Reply To: Favorite lines from Have a Little Faith

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KatieWatts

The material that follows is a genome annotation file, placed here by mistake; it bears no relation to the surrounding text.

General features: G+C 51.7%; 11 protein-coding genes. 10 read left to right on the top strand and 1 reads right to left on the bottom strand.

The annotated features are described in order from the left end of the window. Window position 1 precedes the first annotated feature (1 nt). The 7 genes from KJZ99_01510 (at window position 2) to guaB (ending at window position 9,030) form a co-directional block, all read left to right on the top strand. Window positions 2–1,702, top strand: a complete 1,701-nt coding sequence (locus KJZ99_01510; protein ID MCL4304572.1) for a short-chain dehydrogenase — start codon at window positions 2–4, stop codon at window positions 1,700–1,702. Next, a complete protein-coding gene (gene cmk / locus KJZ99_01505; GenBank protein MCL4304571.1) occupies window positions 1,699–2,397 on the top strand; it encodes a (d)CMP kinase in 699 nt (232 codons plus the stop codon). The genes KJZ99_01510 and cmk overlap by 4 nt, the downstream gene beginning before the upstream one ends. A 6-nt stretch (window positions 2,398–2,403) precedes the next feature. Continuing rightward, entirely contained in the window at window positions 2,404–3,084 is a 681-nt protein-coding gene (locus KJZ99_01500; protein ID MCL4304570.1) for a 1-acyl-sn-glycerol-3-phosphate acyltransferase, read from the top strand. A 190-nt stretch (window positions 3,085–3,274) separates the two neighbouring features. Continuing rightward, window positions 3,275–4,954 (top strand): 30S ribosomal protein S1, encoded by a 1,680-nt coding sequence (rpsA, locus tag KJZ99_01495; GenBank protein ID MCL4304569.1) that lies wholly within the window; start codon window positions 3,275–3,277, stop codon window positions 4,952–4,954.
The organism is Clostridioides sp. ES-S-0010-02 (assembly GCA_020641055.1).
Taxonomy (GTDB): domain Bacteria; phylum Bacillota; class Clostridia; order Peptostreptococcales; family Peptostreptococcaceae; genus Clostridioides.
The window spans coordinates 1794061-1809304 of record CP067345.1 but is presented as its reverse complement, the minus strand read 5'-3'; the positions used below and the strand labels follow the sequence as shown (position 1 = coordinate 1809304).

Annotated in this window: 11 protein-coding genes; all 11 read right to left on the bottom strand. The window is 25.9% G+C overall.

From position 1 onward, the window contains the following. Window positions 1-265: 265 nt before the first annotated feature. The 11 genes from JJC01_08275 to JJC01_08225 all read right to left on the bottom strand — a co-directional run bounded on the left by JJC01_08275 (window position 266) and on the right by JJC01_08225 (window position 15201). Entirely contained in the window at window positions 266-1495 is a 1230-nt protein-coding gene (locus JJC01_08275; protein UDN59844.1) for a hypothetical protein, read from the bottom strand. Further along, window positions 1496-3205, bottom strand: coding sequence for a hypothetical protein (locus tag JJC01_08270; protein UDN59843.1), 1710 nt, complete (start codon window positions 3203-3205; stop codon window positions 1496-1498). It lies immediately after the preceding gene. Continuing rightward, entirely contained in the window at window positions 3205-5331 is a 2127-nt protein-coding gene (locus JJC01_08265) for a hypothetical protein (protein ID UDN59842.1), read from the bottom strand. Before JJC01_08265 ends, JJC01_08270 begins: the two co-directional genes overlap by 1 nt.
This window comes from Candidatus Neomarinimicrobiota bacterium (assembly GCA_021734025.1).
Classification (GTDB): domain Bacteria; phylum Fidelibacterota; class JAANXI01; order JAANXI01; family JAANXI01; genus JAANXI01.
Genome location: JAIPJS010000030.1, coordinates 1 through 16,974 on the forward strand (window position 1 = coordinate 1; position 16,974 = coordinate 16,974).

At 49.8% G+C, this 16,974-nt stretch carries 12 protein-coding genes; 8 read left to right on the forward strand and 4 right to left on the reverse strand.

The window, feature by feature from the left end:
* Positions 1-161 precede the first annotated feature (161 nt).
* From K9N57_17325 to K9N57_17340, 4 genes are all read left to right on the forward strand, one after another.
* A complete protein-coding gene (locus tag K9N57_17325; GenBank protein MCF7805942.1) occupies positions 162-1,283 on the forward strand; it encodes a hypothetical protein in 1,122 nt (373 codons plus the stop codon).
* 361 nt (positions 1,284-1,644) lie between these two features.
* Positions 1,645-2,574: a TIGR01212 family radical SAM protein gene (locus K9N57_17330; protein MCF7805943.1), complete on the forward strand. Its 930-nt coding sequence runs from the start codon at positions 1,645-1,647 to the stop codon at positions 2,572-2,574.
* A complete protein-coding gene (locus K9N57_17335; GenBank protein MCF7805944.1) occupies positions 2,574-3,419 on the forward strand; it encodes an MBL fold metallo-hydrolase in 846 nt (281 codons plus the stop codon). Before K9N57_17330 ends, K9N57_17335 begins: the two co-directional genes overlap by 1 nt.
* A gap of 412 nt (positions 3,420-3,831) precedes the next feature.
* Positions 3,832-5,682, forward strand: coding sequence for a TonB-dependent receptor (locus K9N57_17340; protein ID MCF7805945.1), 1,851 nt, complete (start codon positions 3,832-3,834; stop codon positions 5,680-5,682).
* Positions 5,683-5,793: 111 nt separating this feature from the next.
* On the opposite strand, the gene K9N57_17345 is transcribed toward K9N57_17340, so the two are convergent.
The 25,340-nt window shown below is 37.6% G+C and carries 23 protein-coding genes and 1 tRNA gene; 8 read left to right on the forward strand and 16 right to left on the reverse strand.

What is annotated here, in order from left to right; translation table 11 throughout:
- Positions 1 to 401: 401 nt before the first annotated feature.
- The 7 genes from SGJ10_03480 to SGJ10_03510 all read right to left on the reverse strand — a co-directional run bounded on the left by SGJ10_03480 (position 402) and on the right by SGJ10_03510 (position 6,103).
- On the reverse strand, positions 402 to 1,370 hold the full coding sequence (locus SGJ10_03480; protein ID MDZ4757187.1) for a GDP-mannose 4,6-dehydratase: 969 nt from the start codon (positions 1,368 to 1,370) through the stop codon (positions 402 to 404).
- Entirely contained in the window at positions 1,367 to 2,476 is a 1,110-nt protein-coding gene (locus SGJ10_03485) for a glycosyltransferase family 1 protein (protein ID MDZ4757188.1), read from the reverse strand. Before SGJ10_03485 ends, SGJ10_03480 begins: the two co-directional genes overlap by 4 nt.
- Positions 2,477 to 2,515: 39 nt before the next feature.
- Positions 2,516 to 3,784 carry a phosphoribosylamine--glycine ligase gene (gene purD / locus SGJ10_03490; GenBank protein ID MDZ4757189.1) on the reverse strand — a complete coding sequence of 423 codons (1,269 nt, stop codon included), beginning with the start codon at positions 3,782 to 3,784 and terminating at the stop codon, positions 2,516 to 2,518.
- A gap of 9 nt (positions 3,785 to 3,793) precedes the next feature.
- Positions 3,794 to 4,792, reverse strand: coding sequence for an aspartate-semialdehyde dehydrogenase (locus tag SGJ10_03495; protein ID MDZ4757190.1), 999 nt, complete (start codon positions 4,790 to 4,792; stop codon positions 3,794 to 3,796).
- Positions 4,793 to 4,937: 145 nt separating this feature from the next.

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When I was recently told to read the novel, Have A Little Faith, I expected to have a lack of interest throughout the whole thing. Surprisingly, as I began to read a few chapters of the novel, I became strongly engaged through the rest, leading all the way to end. It is undeniable that I am a person who absolutely loves hearing or reading quotes. Have A Little Faith is filled with a countless amount of memorable quotes and sections, in which I felt were extremely inspiring and touching. It would take a huge amount of time to go through every individual section that stood out to me; therefore, I will only point out a few memorable quotes or sections that meant something to me. In my perspective, one section that stood out a lot was on page 160. It was a conversation between the Reb and Mitch. “Even in our own faith, we have questions and answers, interpretations, debates. In Christianity, in Catholicism, in other faiths, the same thing-debates, interpretations. That is the beauty. It’s like being a musician. If you found the note, and you kept hitting that note all the time, you would go nuts. It’s the blending of the different notes that makes the music.” “The music of what?” “Of believing in something bigger than yourself.”I felt like this was such an interesting conversation between the Reb and Mitch. I feel like a simple conversation such as this recognizes that the Reb is such a wise man that is respectful of different faiths and people. A quote that I read on page 174 was extremely easy for me to understand because I have had the same opinion. It was when Mitch was on his way out of the cold building and saw many homeless people wrapped in blankets on the floor, trying to sleep. ”It’s hard to express what hit me then, except the thought that every one of those bumps was a man, every man was once a child, ever child once held by his mother, and now this: a cold gym floor at the bottom of the world.” Wow! This is all that came to my mind when I read this quote. I completely agree with what Mitch had to say in so many different ways. I think it is miserable to realize the fact that there are so many people who end up being without a home for a variety of different reasons. Money, drugs, or simply being abandoned are just a few ways that people can end up this way. Although it is sometimes hard to believe, everyone was born innocent. In my opinion, it is sad to realize that these people without a home or living a rough life were once innocent babies, held and cared by a mother, most likely living a happy life. Another quote that I enjoyed very much was on page 192. It was when Henry Covington was discussing his past. “No, I say. You knew me. You knew that person, but you don’t know the person that I’m trying to become.”When Henry said this, I felt like he was stating the ugly truth of how people can manage to be so judgmental. I always try my absolute best not to judge people based on their past, because it is a fact that people can change for the better. Many people in this current generation I am living seem to be hateful, negative, and judge anyone that is trying to become a better person. I think that this situation is awful, because I know this can only be discouraging to anyone trying to become a better person. Generally, it seems rude to always look at someone’s past instead of looking at how they are today. I think that people should attempt to be more considerate and helpful to others that are trying to make a better life for themselves, rather than putting them down. Like I said before, there are many memorable quotes and sections that had an extremely meaningful impact on my thoughts. Have A Little Faith was an excellent novel that I feel grateful to have had the privilege to read.

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